Cool for Kids

Count the butterflies in your garden!

This weekend – August 5-6 2017 – in Belgium and in other European countries, a census of garden butterflies is taking place. It’s the opportunity to count the number of butterflies in your garden and submit the numbers to the relevant authorities. The aim is to investigate trends in butterfly species and help guide butterfly conservation efforts.

Taking part is easy – simply count the butterflies you see in your garden during any 15-minute period this weekend. Counts are best undertaken on a dry, sunny day. This is a great idea for children too!

You then submit your results online. This is where it gets a little complicated. Belgium being Belgium, there is no single or central website. If you live in Flanders, you need to go to the Natuurpunt website and enter your results in Flemish here; in Wallonia you go to the Natagara website and enter your results in French here.

As you’ve realized, these sites are only available in Dutch or French, which makes it difficult for anyone who is unfamiliar with the Dutch or French names of butterflies.

So I am providing photos of the 16 most common garden butterflies you could expect to see in your garden, with English, Dutch, French and scientific names. So when you go online you can easily tick the correct boxes.

Red admiral

Red admiral / Atalanta / Vulcain / Vanessa atalanta


Peacock / Dagpauwoog / Paon du jour / Aglais io

Small tortoiseshell

Small tortoiseshell / Kleine vos / Petite tortue / Aglais urticae

painted lady

Painted lady / Distelvlinder / Belle dame / Vanessa cardui


Comma / Gehakkelde aurelia / Robert-le-Diable / Polygonia c-album


Map / Landkaartje / Carte géographique / Araschnia levana

Meadow brown

Meadow brown / Bruin zandoogje / Myrtil / Maniola jurtina


Gatekeeper / Oranje zandoogje / Amaryllis / Pyronia tithonus


Ringlet / Koevinkje / Tristan / Aphantopus hyperantus

Speckled wood

Speckled wood / Bont zandoogje / Tircis / Pararge aegeria


Brimstone / Citroenvlinder / Citron / Gonepteryx rhamni


Large white / Groot koolwitje / Piéride du chou / Pieris brassicae

Small white

Small white / Klein koolwitje / Piéride de la rave / Pieris rapae

Holly blue

Holly blue / Boomblauwtje / Azuré des nerpruns / Celastrina argiolus

Silver washed fritillary 2

Silver-washed fritillary / Keizersmantel / Tabac d’Espagne / Argynnis paphia


Swallowtail / Koninginnepage / Machaon / Papilio machaon

Many thanks to Matt Rowlings of for giving me permission to use his photographs. All the above 16 photos are his (the featured image is from Pixabay). Matt’s site is also highly informative, so if you need more information on a particular butterfly, it’s a great place to start.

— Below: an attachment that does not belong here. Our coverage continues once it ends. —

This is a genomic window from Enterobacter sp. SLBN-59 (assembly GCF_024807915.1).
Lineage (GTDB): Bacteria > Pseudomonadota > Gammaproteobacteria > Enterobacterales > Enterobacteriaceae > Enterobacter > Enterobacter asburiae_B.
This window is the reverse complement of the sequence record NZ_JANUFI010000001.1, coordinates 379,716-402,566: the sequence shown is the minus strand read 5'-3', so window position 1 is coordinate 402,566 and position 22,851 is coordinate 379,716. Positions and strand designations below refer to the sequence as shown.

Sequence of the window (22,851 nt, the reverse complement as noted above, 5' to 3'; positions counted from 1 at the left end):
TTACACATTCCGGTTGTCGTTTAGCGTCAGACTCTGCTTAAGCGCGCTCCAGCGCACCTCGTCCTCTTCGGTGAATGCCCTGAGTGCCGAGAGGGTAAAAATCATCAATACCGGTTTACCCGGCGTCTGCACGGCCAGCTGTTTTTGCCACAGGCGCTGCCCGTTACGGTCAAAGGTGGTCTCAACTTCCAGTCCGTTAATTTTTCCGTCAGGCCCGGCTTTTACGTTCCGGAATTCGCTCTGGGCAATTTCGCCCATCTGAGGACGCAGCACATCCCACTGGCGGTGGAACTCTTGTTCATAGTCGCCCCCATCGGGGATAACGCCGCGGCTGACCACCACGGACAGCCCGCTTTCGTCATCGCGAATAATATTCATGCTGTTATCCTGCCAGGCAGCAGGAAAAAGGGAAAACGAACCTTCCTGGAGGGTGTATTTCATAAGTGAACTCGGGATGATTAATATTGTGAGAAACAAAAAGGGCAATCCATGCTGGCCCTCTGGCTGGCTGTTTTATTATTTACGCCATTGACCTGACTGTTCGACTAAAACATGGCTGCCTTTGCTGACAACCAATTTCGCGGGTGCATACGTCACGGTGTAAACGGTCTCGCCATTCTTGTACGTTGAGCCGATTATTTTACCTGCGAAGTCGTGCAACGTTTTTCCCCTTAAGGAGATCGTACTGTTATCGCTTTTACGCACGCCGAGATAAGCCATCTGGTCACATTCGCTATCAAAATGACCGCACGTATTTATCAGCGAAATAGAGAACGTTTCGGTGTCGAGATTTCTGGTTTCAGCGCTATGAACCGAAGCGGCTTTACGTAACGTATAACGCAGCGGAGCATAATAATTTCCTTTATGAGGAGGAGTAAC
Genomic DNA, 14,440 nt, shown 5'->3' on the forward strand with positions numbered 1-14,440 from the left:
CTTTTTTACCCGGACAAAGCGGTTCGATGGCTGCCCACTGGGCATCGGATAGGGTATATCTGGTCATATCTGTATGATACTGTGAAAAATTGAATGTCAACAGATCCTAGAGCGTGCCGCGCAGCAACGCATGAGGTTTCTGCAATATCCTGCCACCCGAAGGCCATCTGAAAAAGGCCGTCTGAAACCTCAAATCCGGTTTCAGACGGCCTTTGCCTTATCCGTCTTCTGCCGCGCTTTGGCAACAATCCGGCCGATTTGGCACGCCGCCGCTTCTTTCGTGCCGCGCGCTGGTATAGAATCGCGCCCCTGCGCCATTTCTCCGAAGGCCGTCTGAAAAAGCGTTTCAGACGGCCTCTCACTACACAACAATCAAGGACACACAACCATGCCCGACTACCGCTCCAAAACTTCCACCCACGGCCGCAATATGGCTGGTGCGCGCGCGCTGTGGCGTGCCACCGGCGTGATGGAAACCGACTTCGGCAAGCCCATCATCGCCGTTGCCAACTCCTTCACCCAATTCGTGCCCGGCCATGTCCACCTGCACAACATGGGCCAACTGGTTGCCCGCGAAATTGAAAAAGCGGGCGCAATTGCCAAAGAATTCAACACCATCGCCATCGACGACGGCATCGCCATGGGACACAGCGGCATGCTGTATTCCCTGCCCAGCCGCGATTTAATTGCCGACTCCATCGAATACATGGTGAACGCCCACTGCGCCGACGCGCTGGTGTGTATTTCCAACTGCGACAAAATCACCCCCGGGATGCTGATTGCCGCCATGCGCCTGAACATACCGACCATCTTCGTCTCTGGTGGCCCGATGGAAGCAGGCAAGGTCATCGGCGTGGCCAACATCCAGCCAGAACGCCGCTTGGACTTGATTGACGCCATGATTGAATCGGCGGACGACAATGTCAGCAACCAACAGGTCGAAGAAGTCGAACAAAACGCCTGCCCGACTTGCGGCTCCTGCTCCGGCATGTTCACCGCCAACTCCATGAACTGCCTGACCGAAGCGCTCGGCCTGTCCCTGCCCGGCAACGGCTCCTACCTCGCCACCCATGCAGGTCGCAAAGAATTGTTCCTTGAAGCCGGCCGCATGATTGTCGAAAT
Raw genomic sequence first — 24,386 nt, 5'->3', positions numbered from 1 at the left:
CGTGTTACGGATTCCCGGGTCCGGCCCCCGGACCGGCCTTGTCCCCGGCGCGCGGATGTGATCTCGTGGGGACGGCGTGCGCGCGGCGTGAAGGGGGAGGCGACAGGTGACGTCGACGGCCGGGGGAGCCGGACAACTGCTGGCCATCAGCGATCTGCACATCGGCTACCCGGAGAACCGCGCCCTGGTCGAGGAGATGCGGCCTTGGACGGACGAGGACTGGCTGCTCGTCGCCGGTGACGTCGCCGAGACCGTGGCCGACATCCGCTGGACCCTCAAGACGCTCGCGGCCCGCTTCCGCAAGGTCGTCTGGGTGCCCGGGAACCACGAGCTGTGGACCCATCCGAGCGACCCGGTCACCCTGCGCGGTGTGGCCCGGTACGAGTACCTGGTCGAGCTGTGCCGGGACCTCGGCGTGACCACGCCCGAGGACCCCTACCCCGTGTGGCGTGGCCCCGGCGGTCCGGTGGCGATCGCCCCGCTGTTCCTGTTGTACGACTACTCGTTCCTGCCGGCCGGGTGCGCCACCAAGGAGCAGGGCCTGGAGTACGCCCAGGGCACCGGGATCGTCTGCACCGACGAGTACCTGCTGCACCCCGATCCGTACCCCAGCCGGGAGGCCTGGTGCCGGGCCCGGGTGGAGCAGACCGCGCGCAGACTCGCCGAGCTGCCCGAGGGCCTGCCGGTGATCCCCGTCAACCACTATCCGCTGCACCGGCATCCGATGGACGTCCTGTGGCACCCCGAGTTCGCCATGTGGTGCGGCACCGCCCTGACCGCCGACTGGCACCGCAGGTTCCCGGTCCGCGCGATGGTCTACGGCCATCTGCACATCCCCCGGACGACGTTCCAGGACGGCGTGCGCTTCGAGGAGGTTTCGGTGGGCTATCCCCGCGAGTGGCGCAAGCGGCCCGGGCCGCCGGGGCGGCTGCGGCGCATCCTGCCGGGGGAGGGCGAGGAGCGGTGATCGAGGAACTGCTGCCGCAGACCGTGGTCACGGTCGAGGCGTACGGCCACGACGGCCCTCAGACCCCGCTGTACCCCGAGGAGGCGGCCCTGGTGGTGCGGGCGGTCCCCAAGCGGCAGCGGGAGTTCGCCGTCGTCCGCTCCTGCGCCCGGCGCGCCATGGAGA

If you see a butterfly you can’t identify, you can always take its picture and send it to me and I will do my best to identify it.

I hope you enjoy your butterfly counting weekend, and as I said earlier, it’s a great opportunity to introduce your children to butterfly identification and conservation.

Here is a lovely book to read if you’re interested in butterflies: The Butterfly Isles by Patrick Barkham.

95 replies »

    • I think this is a common experience Judy and extremely sad. At first sight, it would be easy to think that global warming could only benefit butterflies, but research is showing that the opposite is happening. They are unable to cope with the wide fluctuations and changing climate patterns. Migratory species seem to be most severely affected.


  1. It’s so cool seeing some familiar “faces” (the red admiral and the fritillary in particular) even though I’m far away, across the pond! Excellent information too – I know there’s a “count your birds” day kind of thing over here, but I’ll have to peek and see if there’s a butterfly version in New Hampshire.

    Liked by 2 people

    • It’s so disappointing isn’t it Rosaliene. Experts are warning of extinction of some butterfly species due to the combined effects of air pollution, overuse of insecticides and climate change. All of which we can do something about.

      Liked by 1 person

  2. Wow, I love butterflies, but never really knew the names of different species. This is all super good information with the names and everything. Once I visited a butterfly park in Rhodes in Greece, but it was too hot for them and they were just resting with their wings hidden.

    Liked by 2 people

    • Thanks for the compliments Tiina. Yes it’s interesting that even butterflies find it too hot sometimes, which does not auger well with global warming continuing.


  3. Wow! Some amazing butterflies. What a great thing to do with the family. I’m sorry to say that our garden/yard doesn’t seem to attract many butterflies. Bees, yes.

    Liked by 2 people

    • Even the common ones are so wonderfully patterned aren’t they! One (the Map) looks completely different depending on whether it hatches in the spring or in the summer!